Living

Church set to display best work of well-known photographer

For many years, the black-and-white, poster-sized prints that Cecil Coke Sr. made of his own work sat in his son’s closet, never seeing the light of day.

Now, as part of Vineville United Methodist Church’s monthly Music and the Arts at Vineville series, 28 prints of Coke’s work will be on display at the church beginning Sept. 14. The exhibition gives a chance for photography fans -- and fans of Macon’s history -- to enjoy both subjects, said Dennis McCleary, director of music for the church.

“We’ve been doing Music and the Arts for 24 years,” he said. “We try to do visual exhibits. We’ve had Nativity scenes and creches and (work from) children who have made Noah’s ark.”

On a visit to the office of Riverside Cemetery, McCleary saw eight of Coke’s photos on display and thought they might make for a good show for the series. Cecil Coke Jr., who works for the cemetery as its president and sexton, said he had many more examples of his father’s work at home, most of which -- but not all -- will be part of the show.

“There were three of dancing girls that didn’t quite fit in with the church,” McCleary said with a chuckle.

The elder Coke and his brother, Joseph, are probably best known as the original owners of Coke’s Camera Center on Cherry Street (now owned by Joseph Coke’s sons), but the brothers also were photographers.

Cecil Sr. became the first staff photographer for both The Telegraph and The Macon News when he was hired by then-business manager Peyton Anderson Jr. in 1937.

During that time, Coke took one of the most notable pictures in the exhibition, a picture of Army soldiers based at Macon’s Camp Wheeler at the outset of America’s entering World War II. The photo isn’t well-lighted, and the photographer noted that it was because of a faulty flashbulb that didn’t go off.

Peter Dennis, chairman of the Riverside Cemetery board, said the photo is one of his favorites.

“It’s very significant because of the role Camp Wheeler played in Macon,” he said. “Its construction was what pulled Macon out of the Depression.”

That photo wasn’t the only time Coke had problems with a flash. In the early days, when the Coke brothers were first starting out -- in the days before flashbulbs -- they were continually experimenting with how much flash powder to use. Once, they loaded too much powder, which caused an explosion that blew out the window of a customer’s house.

Another time, while working as a photojournalist, Coke was taking a picture of then-Gov. Eugene Talmadge during a radio interview at the City Auditorium. Coke’s flashbulb exploded on air, leading some listeners to think that Talmadge had been shot.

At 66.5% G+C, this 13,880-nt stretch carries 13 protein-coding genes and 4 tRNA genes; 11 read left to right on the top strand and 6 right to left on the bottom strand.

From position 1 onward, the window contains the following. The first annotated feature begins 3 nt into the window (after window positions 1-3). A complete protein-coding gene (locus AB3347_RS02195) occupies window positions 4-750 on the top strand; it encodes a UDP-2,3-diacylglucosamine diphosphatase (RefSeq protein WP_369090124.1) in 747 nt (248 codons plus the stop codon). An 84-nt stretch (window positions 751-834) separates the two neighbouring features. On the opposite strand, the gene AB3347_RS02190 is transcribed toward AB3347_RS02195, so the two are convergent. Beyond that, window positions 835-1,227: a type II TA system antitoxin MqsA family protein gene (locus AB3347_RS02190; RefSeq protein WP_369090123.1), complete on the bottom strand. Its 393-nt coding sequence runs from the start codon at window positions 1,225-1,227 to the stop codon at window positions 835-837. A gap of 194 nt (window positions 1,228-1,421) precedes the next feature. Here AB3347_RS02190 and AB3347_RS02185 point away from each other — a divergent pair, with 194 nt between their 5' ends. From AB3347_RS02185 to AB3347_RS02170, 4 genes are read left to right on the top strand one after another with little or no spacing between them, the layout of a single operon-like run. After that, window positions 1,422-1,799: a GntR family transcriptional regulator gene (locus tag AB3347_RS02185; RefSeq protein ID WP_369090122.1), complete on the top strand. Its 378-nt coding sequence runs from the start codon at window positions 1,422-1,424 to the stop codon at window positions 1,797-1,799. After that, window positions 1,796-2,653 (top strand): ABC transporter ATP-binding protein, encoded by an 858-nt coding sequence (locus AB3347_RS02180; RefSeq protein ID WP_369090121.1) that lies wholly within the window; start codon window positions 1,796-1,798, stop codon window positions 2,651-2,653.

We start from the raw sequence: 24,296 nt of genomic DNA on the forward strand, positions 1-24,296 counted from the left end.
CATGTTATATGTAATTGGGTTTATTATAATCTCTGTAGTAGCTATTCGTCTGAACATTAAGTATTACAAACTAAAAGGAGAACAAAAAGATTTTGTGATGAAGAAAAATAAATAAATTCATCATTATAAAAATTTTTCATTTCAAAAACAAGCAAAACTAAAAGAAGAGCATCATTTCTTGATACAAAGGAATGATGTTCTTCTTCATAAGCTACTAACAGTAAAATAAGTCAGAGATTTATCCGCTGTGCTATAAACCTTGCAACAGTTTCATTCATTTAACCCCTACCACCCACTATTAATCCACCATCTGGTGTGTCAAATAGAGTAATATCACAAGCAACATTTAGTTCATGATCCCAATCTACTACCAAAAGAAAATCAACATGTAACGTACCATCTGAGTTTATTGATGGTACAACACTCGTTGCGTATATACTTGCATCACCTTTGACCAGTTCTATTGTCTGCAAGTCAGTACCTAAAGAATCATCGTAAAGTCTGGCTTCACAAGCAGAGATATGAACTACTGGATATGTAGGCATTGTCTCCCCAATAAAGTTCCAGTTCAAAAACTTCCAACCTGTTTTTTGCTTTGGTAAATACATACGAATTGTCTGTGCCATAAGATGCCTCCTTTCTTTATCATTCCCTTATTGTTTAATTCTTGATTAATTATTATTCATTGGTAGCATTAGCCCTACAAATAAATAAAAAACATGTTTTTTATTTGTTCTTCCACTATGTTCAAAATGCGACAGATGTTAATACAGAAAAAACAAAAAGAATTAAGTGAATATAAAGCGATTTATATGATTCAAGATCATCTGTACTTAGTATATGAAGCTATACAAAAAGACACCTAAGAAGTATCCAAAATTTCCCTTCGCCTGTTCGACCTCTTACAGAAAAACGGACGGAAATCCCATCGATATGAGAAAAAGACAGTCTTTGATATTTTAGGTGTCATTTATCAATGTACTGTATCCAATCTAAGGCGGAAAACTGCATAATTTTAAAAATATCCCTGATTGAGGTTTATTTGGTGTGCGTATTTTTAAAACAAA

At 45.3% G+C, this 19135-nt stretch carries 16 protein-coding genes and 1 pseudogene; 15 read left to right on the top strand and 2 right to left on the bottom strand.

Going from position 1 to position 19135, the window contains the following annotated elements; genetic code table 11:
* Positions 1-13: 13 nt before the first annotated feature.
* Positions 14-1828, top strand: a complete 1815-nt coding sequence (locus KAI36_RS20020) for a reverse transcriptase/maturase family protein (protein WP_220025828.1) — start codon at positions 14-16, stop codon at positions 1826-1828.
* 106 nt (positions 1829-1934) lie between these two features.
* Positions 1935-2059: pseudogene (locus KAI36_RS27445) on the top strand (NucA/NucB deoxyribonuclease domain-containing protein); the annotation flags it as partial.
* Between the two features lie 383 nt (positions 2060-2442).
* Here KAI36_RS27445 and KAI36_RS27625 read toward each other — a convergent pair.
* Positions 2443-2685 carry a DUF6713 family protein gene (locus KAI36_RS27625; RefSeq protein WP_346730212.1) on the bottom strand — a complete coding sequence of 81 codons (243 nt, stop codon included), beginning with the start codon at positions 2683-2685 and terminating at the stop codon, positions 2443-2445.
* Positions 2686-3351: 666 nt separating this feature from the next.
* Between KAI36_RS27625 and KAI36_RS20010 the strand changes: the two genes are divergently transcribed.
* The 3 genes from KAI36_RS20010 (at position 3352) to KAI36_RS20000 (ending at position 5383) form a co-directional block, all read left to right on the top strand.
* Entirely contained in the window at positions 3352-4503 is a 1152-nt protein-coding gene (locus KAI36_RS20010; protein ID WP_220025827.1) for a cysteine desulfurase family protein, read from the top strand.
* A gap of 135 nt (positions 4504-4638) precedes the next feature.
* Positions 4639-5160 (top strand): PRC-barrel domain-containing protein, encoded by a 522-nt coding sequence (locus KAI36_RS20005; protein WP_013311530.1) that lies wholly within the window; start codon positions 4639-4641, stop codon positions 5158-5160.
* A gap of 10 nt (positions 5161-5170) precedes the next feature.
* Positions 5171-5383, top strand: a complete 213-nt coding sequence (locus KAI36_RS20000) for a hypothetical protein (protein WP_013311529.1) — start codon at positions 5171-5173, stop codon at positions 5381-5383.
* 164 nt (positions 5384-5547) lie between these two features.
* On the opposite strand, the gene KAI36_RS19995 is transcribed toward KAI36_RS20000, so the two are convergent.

Coke, who died in 2003, wasn’t averse to courting danger if it meant getting a good shot. In handwritten notes his son found titled “Dangerous and Dumb,” the elder Coke listed a number of times he had put himself in a risky position to take a photo.

One time he climbed a water tower on Second Street with his camera, climbing over the side and into the half-completed tank. Another time, he soared over the steeple at St. Paul’s Episcopal Church on a crane platform with no safety rails.

Coke seemed to court danger even when he wasn’t taking a picture. Once, he paddled a rubber raft at St. Simons Island to rescue a girl who wasn’t able to swim to shore -- even though he couldn’t swim himself. Perhaps Coke’s willingness to overlook danger came from his early years, when he battled heart ailments and asthma. Doctors told him he likely wouldn’t live past 40. In the end, he lived more than twice that long.

Not all of Coke’s work survived over the years. In January 1941, a fire at the brothers’ original studio on Cotton Avenue gutted the building and destroyed many of the negatives they had saved.

That might not have been an issue in later years if Coke had the access to the technology that photographers have today.

“He would have been up to date on it,” the younger Coke said of his father. “He was always following the latest tech. He bought a color processor from England, the first one in the area. ... When the first color picture processing equipment was installed in the camera store, it required him to look at and approve the color balance of every picture, and if it did not pass his close inspection, it was destroyed and printed again. He reviewed hundreds each day. What he did not tell anyone was he was color-blind.”

The elder Coke used the same exacting standards in his personal life as he did in his professional life, which could sometimes prove excruciating for the rest of the family.

“Family photos were always an ordeal,” Cecil Jr. said. “Our father always made the Christmas cards, and they would take hours to get everything just right -- smile, no eye blinking, etc. Also, he made 16mm movies of every activity we did from my mother leaving (the) house to go to the hospital for our births to our Christmas mornings Santa Claus gift-opening. The wake-up and running to the Christmas tree for the presents always took three or four takes before we were allowed to open presents.”

Information from Telegraph archives was used in this report. To contact writer Phillip Ramati, call 744-4334.

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